icon bookmark-bicon bookmarkicon cameraicon checkicon chevron downicon chevron lefticon chevron righticon chevron upicon closeicon v-compressicon downloadicon editicon v-expandicon fbicon fileicon filtericon flag ruicon full chevron downicon full chevron lefticon full chevron righticon full chevron upicon gpicon insicon mailicon moveicon-musicicon mutedicon nomutedicon okicon v-pauseicon v-playicon searchicon shareicon sign inicon sign upicon stepbackicon stepforicon swipe downicon tagicon tagsicon tgicon trashicon twicon vkicon yticon wticon fm
3 Nov, 2022 17:07

NATO member votes to send arms to Ukraine despite opposition

Bulgaria’s parliament has authorized the sale of weapons to Kiev, despite a third of the country favoring partnership with Russia
NATO member votes to send arms to Ukraine despite opposition

Bulgarian lawmakers voted on Thursday to supply Ukraine with arms, with socialist and nationalist MPs resisting the decision. This leaves Hungary as the final NATO member refusing to provide military aid to Kiev.

A bill authorizing weapons supplies to Ukraine passed Bulgaria’s National Assembly by 175 votes to 49, the Novinite news site reported. The pro-Western GERB party, currently the largest faction in the assembly, proposed the bill amid coalition talks following elections last month.

The issue of arms supplies to Ukraine is a contentious one in Bulgaria, where nearly a third of the population view Russia as their country’s most important strategic partner, 35% see Ukraine as a “puppet of the West,” and 38% want to leave the NATO alliance, according to Globsec, a Slovakian think tank.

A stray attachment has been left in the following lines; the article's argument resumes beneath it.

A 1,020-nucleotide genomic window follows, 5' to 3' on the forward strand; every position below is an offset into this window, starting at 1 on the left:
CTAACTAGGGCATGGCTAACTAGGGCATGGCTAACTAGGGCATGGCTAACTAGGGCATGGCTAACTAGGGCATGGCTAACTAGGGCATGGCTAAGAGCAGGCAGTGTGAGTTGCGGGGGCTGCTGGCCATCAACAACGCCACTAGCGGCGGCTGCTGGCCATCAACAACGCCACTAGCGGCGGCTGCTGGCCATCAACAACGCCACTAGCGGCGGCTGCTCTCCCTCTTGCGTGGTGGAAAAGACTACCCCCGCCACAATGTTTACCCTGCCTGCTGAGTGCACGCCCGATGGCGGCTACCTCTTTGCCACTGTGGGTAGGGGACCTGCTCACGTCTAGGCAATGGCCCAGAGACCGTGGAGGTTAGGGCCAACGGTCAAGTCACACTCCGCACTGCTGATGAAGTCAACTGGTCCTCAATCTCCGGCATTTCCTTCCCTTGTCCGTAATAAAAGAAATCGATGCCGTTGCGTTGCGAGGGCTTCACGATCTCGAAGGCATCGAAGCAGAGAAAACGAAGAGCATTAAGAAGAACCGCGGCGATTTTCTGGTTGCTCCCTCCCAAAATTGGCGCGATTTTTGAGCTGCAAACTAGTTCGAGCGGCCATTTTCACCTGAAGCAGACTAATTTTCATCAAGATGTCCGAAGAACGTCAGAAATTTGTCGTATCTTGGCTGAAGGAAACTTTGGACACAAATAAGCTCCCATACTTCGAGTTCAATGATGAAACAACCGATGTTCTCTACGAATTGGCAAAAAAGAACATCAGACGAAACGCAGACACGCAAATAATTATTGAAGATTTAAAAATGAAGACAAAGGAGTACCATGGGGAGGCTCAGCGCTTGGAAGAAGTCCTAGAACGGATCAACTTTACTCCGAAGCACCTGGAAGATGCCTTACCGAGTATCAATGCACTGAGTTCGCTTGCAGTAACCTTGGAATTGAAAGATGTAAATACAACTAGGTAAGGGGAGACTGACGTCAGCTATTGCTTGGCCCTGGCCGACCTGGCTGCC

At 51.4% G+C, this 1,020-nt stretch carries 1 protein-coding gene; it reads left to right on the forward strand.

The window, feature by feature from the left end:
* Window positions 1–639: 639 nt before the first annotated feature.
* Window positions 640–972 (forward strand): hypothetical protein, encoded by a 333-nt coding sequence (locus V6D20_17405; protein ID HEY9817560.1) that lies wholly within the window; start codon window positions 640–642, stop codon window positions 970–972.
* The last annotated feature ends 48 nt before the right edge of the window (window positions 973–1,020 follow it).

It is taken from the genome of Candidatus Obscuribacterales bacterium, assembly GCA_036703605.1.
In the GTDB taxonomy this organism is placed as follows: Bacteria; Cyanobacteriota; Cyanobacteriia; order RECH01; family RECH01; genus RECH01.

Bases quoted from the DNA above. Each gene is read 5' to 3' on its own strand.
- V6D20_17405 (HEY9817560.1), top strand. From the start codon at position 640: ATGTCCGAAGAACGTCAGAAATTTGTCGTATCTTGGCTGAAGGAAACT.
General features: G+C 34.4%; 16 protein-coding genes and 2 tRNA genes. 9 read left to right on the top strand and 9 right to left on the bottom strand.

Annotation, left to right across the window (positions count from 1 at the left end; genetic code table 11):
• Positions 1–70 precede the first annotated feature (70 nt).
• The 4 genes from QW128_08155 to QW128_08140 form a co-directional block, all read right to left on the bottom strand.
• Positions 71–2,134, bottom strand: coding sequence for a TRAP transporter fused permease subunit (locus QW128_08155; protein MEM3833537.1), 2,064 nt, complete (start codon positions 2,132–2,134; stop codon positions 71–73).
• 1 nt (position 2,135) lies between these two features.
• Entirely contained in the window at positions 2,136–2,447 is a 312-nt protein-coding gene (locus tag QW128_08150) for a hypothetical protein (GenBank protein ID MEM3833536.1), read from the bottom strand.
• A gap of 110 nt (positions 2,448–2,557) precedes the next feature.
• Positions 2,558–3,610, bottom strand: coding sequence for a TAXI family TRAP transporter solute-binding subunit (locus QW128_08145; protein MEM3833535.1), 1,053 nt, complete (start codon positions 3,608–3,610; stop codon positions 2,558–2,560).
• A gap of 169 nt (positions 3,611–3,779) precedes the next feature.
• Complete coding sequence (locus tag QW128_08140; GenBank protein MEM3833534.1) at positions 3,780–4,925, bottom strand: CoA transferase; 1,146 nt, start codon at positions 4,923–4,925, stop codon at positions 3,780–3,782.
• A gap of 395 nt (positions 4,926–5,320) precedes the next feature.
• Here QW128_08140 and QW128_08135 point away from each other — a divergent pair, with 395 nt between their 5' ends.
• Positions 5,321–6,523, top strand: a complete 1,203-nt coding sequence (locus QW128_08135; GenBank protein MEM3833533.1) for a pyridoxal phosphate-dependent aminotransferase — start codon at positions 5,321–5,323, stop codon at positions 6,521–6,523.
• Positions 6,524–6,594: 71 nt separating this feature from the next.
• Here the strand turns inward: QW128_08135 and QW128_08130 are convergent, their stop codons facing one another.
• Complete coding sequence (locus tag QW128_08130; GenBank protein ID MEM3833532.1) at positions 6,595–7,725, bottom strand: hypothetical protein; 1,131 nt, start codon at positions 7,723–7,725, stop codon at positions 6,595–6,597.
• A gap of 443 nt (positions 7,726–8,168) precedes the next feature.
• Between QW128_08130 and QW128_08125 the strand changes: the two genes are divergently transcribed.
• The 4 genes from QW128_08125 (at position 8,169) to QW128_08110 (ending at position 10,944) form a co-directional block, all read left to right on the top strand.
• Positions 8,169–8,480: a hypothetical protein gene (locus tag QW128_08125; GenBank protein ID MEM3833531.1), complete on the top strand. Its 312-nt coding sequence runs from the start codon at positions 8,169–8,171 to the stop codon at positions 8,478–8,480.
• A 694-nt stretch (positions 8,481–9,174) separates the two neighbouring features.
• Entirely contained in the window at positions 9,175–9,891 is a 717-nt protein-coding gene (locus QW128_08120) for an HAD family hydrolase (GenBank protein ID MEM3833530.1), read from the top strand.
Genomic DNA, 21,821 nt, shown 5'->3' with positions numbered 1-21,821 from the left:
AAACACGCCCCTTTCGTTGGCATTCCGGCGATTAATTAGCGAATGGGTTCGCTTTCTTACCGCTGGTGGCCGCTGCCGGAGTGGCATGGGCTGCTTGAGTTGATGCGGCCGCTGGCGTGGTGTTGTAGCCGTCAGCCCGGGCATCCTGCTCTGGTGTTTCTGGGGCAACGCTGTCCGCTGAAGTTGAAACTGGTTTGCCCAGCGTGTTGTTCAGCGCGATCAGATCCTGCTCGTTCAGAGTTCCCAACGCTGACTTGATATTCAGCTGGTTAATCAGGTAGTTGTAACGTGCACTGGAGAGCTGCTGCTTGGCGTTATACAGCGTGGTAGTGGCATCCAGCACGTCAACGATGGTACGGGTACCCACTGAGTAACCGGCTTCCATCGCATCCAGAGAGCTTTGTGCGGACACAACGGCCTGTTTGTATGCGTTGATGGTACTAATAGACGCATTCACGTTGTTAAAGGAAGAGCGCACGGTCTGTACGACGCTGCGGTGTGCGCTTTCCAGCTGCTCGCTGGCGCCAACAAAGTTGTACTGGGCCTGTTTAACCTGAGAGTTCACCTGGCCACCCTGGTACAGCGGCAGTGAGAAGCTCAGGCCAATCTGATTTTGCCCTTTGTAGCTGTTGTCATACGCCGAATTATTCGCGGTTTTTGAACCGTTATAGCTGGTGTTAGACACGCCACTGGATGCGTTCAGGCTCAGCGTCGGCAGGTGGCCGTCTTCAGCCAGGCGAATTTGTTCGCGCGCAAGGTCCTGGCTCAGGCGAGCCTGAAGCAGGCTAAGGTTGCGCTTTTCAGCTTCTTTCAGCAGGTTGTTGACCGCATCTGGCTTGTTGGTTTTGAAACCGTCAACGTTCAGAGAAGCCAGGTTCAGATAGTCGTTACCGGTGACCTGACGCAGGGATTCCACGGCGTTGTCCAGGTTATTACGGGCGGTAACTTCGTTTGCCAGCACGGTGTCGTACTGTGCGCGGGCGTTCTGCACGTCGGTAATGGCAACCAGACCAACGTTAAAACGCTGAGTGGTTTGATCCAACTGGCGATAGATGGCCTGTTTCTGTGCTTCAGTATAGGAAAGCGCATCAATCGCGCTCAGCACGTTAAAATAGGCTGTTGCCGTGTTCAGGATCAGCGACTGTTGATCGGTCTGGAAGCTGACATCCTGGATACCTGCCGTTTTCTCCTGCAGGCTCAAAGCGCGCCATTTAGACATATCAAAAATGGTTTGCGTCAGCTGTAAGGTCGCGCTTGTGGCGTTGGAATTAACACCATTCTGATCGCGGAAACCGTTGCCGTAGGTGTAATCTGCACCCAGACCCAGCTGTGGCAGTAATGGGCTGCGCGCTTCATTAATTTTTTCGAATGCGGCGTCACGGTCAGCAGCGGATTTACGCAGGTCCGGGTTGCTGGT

Bulgarian President Rumen Radev has spoken out against weapons transfers to Kiev, arguing that those in favor of arms shipments are “warmongers” who risk dragging Bulgaria into the conflict with Russia. 

Socialist leader Kornelia Ninova, whose party was in a ruling coalition until August, warned on Thursday that “the Bulgarian national interest is not to provide weapons, because that would make us a party to the conflict.”  Kostadin Kostadinov’s ‘Revival’ party also voted against the bill, with the nationalist leader complaining that “Bulgaria is supposedly ruled by Bulgarians, and we are talking about providing our little remaining armaments and literally bringing Bulgaria into the war.”

While Bulgarian parliamentarians have been debating the country’s official stance on arming its neighbor, the country’s arms industry has reportedly sold more than $1 billion worth of weapons to customers in Poland and Romania for re-export to Ukraine since February.

It is still unclear how much of Bulgaria’s predominantly Soviet weapons stock will be sent to Ukraine, and what, if any, NATO equipment the alliance will offer Sofia in replacement. The government now has a month to list equipment for export and negotiate with Western NATO members for replacements.

With the bill’s passage, only one NATO member remains steadfast on refusing to arm Ukraine: Hungary. Hungarian Prime Minister Viktor Orban has refused to supply weapons or allow arms to enter Ukraine via Hungarian territory. Orban has also refused to embargo Russian energy exports and has called for direct talks between Russia and the US to end the conflict.

Podcasts
0:00
30:4
0:00
26:1